By the time the March For Our Lives gets underway on Saturday, March 24, most people will likely know the cause the demonstration stands for: a push for gun control legislation in response to the Feb. 14 shooting in Parkland, Florida. Most people are also likely to know who will be there, as a series of celebrities continue to publicly announce their support for the march. A less-known fact, though, is who exactly organized the March For Our Lives.
The march is collaboration between two groups. The first of those groups is made up of the number of Parkland survivors who started the Never Again movement. The movement was founded by Marjory Stoneman Douglas High School student Alex Wind, along with four of his friends, according to the BBC.
"In Newtown the students were so young they couldn't stand up, but trust me — we are going to be the change," Wind told the BBC, referencing the 2012 mass shooting at Sandy Hook Elementary School in Newtown, Connecticut.
The second group, with which Never Again is partnering, is a non-profit organization called Everytown For Gun Safety. Everytown is led by Michael Bloomberg, the former mayor of New York City.
On Wednesday, March 14, the same day as the National Student Walkout On Gun Violence, Everytown released a statement saying it expects over 700 marches — affiliated with the March For Our Lives main event in Washington D.C. — to take place nationwide on March 24.
“A month after Parkland, the NRA’s allies in Congress keep talking about everything but the real issue — the too-easy access to guns in this country. Bending over backwards to not talk about gun violence is exactly what the NRA wants, but it’s not what the American people want. The midterms are coming up, and if Congress caves to the NRA this time, voters will throw them out,” John Feinblatt, the president of Everytown For Gun Safety, said in the statement.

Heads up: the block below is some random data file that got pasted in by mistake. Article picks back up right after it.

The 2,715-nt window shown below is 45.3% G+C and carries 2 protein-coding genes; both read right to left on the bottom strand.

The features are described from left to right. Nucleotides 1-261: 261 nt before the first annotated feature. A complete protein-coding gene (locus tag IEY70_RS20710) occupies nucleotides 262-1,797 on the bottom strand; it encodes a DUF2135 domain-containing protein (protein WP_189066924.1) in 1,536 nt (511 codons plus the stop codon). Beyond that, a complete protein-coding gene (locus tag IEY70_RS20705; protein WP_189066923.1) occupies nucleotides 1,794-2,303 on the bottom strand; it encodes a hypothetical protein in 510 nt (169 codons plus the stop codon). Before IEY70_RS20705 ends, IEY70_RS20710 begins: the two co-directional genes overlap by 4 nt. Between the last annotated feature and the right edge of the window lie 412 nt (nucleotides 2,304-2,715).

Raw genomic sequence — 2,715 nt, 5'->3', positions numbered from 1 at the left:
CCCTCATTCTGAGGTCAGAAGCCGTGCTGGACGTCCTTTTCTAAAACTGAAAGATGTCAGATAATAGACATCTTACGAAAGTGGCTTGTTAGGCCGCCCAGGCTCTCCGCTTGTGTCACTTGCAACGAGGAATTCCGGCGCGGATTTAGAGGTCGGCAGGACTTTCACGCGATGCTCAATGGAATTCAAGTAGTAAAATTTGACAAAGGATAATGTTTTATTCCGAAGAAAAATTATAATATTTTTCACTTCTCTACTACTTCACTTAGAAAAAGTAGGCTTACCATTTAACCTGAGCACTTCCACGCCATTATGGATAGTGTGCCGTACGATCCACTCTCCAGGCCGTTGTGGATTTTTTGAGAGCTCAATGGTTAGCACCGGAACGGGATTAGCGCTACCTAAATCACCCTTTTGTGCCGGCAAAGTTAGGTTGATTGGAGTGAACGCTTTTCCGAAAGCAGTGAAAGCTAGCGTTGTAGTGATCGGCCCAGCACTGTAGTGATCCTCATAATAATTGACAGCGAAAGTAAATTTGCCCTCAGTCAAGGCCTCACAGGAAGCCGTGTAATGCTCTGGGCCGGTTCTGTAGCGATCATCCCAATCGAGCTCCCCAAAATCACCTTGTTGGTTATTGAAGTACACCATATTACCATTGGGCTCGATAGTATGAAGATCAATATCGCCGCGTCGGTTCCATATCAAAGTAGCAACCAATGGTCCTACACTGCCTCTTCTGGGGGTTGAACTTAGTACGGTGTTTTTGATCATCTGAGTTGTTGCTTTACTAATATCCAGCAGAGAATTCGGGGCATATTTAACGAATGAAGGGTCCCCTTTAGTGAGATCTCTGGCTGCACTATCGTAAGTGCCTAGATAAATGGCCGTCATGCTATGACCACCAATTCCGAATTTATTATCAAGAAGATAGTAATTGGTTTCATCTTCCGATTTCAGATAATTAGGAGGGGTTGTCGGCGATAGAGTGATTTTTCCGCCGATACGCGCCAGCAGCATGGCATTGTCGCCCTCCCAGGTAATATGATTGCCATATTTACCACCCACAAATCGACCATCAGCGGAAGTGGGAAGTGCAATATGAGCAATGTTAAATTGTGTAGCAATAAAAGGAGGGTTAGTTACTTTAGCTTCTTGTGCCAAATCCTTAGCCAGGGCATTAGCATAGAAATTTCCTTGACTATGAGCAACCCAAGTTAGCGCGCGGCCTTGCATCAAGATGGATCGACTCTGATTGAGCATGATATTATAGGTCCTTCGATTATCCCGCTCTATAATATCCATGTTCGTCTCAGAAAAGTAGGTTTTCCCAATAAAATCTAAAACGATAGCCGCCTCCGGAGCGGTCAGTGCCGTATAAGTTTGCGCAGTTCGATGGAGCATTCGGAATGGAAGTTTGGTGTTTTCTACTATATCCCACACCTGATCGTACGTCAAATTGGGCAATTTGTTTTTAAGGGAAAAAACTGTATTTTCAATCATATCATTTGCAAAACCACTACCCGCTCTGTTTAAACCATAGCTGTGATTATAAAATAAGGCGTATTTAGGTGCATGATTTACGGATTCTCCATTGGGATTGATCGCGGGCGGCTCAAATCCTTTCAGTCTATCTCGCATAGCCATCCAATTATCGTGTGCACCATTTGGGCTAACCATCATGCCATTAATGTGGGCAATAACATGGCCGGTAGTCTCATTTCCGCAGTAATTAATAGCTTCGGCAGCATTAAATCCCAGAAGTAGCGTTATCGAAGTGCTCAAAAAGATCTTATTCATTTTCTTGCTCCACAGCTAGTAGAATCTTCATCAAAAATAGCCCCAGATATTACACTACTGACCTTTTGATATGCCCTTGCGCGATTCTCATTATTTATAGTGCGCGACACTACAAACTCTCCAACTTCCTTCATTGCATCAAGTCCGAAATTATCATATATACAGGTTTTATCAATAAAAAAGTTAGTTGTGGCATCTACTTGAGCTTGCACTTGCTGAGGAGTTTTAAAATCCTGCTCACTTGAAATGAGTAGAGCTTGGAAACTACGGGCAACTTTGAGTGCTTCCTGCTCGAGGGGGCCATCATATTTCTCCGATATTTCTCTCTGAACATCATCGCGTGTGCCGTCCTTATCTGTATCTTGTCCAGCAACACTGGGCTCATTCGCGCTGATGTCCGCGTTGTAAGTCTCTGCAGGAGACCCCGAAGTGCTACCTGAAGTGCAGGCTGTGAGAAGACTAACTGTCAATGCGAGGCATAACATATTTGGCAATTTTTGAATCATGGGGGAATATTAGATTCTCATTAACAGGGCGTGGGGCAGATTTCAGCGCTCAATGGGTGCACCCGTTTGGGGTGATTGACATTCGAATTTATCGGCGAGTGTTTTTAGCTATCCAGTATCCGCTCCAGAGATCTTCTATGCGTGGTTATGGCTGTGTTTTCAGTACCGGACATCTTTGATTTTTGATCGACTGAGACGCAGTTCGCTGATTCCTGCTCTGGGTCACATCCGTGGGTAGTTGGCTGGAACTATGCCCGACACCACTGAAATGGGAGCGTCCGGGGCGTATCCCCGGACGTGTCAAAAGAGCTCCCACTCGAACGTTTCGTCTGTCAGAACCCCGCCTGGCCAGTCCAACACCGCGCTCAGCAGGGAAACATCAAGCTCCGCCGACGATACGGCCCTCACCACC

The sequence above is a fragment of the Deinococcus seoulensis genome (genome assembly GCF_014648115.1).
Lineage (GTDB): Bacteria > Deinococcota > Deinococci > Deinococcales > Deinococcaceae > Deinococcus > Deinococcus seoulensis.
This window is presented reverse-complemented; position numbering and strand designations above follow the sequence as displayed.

During a nationally televised interview with ABC the weekend after the Parkland shooting, a group of Stoneman Douglas students spoke about the premise of the March For Our Lives.
“People are saying that it’s not time to talk about gun control. And we can respect that,” Stoneman Douglas junior Cameron Kasky told ABC. “Here’s a time. March 24th in every single city. We are going to be marching together as students begging for our lives.”
Three days later, Oprah Winfrey took to Twitter to announce that she is pledging hundreds of thousands of dollars to the cause, matching a similar pledge made by George and Amal Clooney,
"George and Amal, I couldn't agree with you more," Winfrey tweeted. "I am joining forces with you and will match your $500,000 donation to 'March For Our Lives.' These inspiring young people remind me of the Freedom Riders of the 60s who also said we've had ENOUGH and our voices will be heard."
Since then, the march has received vocal and financial support from a list of well known figures that not only includes Oprah and the Clooneys, but also stars like Miley Cyrus and Ariana Grande, the latter of whom is herself a survivor of a mass shooting that targeted a concert of hers in the UK.
"We're gonna have four major independent women that are standing with us and walking beside us, and those are Ariana Grande, Jennifer Hudson, Miley Cyrus and Demi Lovato," senior David Hogg told CNN on Wednesday, March 14. "They're gonna be standing there with us and marching with us and they're some of the few people that are really coming out and stepping up with us."
In terms of actually organizing the demonstration, though, neither of the aforementioned celebrities are more notable than the students behind the Never Again movement, who will be leading the way at the March For Our Lives.